Most of the potential approaches to evaluation are valid as long as they respect transparency and fairness, and in this sense they will ensure consistency in the interpretation of the evaluation criteria and sub-criteria. For this reason, as noted, it is good practice to develop a manual for evaluation.
It is important to keep the different elements of the evaluation separated by physical and informational barriers, that is, those involved in the technical evaluation should not have access to details of the financial evaluation and vice versa. This ensures that evaluators’ perceptions are not influenced by aspects of the bid that are not relevant to the specific criteria they are evaluating.
Regarding the financial offer, the evaluation panel will have to consider the consistency and responsiveness of each of the offers (some processes require certain documents to be in the financial envelope rather than in the technical envelope). Analysis of the financial offers can be complex, and it is good practice for the evaluation panel to obtain detailed independent analysis of the financial offers by finance specialists. Time should be allowed for this. The evaluation panel (or the awarding authority) may even reject some offers because they are potentially considered in “temerity”, that is, underbidding too aggressively, or for other reasons described in chapter 5. In some processes the financial offer will be subject not only to quantitative/numerical evaluation, but to some qualitative assessment as well.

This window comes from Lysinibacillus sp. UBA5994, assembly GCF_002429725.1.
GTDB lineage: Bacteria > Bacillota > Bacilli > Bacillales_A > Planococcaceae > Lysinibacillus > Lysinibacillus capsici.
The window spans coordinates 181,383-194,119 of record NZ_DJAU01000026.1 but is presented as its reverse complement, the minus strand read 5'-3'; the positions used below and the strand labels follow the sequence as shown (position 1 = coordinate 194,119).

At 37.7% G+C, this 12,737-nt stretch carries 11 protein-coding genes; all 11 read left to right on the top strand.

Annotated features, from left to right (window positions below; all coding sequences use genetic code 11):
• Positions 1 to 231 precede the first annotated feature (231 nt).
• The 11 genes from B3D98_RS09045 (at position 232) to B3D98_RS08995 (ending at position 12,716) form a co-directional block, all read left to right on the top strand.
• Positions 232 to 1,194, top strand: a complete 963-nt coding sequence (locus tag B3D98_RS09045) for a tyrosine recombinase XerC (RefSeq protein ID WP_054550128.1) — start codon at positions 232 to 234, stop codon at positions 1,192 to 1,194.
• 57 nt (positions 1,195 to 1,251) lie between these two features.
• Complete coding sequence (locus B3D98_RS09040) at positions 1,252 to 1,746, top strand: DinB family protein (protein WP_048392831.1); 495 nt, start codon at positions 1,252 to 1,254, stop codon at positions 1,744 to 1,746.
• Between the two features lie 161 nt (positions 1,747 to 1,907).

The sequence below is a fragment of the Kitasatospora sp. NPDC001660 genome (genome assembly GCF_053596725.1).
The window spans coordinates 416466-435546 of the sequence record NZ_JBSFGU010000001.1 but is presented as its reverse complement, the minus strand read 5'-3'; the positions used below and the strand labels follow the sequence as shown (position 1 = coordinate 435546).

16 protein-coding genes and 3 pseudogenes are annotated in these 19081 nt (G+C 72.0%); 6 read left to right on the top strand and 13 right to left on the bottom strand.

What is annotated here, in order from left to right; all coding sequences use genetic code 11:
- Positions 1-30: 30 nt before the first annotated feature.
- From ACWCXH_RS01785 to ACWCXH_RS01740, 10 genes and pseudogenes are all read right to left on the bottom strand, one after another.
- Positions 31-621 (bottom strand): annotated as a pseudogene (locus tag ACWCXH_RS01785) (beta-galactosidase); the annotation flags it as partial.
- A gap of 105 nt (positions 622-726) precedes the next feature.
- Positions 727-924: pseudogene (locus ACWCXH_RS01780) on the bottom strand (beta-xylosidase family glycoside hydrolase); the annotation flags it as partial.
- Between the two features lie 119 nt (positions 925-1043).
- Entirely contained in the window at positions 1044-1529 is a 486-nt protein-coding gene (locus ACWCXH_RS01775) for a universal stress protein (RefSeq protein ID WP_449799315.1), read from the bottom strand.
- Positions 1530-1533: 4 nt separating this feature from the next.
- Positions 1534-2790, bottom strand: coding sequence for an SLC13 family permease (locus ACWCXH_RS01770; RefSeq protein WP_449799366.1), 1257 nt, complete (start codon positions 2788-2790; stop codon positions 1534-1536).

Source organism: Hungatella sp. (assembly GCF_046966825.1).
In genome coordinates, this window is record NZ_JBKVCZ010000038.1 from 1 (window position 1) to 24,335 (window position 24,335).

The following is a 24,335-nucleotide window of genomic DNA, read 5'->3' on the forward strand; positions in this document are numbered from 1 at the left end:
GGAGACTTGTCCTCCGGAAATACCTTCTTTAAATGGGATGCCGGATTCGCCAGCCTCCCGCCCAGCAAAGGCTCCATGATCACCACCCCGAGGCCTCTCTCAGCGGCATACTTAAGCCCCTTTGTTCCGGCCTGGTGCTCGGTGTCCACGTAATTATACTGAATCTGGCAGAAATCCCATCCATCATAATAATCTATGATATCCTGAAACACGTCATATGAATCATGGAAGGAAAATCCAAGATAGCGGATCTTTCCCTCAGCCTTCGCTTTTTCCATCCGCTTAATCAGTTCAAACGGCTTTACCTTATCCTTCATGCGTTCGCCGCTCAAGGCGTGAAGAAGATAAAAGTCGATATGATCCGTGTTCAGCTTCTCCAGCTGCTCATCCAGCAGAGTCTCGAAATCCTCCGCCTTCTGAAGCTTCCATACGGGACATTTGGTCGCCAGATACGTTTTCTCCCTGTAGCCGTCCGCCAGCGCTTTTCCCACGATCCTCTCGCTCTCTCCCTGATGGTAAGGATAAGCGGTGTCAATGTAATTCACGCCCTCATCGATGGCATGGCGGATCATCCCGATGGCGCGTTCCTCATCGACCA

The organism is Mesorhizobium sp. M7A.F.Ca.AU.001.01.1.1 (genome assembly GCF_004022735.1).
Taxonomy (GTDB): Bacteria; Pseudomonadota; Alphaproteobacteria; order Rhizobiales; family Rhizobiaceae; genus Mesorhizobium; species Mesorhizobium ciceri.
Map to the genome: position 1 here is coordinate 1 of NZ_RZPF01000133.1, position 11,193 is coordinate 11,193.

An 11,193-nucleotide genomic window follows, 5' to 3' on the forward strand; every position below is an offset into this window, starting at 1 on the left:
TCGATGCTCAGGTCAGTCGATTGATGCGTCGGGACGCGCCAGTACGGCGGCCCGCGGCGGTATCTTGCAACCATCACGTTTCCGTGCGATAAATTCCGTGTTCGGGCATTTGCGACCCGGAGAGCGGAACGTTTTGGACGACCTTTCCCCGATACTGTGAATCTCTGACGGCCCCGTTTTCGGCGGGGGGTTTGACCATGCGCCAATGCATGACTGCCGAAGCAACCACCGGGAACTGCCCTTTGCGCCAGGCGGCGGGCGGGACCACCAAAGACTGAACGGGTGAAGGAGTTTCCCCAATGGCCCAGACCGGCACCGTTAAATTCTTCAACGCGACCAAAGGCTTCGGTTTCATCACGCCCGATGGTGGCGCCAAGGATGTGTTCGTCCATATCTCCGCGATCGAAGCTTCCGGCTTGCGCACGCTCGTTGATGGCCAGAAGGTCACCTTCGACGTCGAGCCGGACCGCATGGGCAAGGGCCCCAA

Only after this check and definition for responsive offers will it be possible to announce the awardee under the final scoring calculation.
 Further reading on evaluation matters may be found in Infrastructure Australia (2011) National Public Private Partnership Guidelines. A discussion on the bid evaluation process can be found in these guidelines in section 12 of the Volume 2 (Practitioners’ Guide).
 As introduced in chapter 4, it is not uncommon and may be considered good practice to establish a floor for technical scoring so that no offer with less than x points in technical evaluation (or y points as minimum in some specific sub-criteria) will be qualified. Rather, it will be rejected (and the price or economic offer will also be rejected).
 For instance, the requirement to submit a financial offer with the bid under reasonable terms for the commitment and availability of finance.
 “Temerity” refers to an offer made on terms that might be considered reckless, in the hope of winning the project and subsequently being able to negotiate a more favourable outcome. In some jurisdictions ( for example, in Spain), it is customary to establish a threshold of temerity in relative terms. For example, any offer that is below the average bid by more than 15 percent will be considered too aggressive for the purpose of evaluation. According to Spanish legislation, the authority may give the bidder the opportunity to explain and argue the rationale of that offer, and additional security may be required by the authority to ensure the availability of funds.